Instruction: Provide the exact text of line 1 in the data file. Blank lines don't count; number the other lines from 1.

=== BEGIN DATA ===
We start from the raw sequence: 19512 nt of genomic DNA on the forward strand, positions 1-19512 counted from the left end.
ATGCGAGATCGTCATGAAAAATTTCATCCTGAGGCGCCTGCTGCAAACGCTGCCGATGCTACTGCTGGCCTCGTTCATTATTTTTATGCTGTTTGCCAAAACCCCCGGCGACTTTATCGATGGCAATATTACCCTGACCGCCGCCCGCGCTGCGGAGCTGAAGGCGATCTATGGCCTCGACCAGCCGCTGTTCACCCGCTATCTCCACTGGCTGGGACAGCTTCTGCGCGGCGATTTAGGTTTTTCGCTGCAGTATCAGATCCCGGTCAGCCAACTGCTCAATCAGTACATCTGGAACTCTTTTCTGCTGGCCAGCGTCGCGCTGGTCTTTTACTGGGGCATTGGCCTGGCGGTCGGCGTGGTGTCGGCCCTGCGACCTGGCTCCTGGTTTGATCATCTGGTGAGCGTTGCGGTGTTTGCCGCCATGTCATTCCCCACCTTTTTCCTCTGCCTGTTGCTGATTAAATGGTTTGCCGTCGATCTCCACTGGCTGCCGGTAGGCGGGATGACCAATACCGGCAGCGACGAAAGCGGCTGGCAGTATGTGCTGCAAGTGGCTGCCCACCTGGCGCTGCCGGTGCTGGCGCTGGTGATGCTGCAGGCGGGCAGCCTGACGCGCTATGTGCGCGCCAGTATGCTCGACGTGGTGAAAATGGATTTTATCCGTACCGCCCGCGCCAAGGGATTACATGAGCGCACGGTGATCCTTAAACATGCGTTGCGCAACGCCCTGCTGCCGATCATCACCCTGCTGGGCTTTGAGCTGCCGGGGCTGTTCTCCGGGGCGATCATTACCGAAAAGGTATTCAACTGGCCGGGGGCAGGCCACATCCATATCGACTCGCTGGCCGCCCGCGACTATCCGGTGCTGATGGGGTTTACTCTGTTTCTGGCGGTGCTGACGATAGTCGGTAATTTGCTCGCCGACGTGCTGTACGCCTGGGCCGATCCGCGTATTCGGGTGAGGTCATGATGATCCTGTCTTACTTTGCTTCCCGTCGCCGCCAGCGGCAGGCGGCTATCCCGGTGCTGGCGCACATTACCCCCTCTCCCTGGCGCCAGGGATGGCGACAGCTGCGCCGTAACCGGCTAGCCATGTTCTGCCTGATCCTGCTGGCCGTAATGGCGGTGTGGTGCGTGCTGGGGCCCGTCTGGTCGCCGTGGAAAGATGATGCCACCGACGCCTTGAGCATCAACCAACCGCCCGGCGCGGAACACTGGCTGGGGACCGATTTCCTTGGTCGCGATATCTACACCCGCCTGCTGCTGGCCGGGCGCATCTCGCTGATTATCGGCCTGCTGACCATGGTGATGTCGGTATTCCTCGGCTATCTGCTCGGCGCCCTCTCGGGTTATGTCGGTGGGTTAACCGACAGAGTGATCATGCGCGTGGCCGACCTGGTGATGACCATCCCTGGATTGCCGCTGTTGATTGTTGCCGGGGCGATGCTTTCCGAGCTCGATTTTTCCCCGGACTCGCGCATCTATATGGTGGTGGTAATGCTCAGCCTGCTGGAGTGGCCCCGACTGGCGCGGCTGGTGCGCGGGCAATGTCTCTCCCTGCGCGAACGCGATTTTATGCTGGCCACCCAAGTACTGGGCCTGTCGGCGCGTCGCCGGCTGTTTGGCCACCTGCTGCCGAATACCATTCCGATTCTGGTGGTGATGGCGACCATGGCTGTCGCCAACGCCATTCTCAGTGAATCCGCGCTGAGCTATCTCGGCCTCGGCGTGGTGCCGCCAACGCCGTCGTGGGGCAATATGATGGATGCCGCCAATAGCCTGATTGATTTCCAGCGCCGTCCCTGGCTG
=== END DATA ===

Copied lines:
We start from the raw sequence: 19512 nt of genomic DNA on the forward strand, positions 1-19512 counted from the left end.